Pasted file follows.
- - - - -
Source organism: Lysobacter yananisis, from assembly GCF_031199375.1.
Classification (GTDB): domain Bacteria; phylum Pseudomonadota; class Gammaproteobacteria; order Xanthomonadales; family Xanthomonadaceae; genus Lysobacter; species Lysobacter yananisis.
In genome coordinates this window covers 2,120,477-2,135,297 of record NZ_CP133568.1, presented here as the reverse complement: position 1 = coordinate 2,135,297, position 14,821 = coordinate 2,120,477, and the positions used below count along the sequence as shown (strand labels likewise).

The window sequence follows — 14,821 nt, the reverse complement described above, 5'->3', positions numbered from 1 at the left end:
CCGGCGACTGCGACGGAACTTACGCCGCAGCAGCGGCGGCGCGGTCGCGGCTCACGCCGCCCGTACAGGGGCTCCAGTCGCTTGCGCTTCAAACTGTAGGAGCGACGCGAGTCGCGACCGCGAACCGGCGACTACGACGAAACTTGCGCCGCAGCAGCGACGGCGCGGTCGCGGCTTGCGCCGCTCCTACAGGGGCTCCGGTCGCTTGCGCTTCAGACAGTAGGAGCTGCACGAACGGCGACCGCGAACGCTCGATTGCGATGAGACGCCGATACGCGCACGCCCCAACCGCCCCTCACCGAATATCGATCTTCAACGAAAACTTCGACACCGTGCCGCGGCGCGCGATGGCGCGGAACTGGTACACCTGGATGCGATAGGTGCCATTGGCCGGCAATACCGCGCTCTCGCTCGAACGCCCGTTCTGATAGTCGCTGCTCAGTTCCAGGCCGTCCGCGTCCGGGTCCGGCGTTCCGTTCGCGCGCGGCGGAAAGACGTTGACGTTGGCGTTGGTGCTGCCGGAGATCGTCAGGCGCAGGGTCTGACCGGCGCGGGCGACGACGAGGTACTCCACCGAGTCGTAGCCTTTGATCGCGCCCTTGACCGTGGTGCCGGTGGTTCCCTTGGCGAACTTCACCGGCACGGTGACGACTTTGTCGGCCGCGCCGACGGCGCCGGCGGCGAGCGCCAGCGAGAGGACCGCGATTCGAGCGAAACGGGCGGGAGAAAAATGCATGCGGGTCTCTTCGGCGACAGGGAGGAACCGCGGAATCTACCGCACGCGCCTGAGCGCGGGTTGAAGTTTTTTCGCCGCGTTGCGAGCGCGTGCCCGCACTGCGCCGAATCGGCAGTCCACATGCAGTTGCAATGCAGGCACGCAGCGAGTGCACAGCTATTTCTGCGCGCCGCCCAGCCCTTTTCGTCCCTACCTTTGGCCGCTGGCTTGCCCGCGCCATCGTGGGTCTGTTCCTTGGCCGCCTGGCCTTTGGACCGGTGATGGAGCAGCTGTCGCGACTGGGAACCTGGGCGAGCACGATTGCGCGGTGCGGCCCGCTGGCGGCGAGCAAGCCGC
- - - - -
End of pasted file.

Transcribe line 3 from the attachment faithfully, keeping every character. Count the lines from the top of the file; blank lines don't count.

In genome coordinates this window covers 2,120,477-2,135,297 of record NZ_CP133568.1, presented here as the reverse complement: position 1 = coordinate 2,135,297, position 14,821 = coordinate 2,120,477, and the positions used below count along the sequence as shown (strand labels likewise).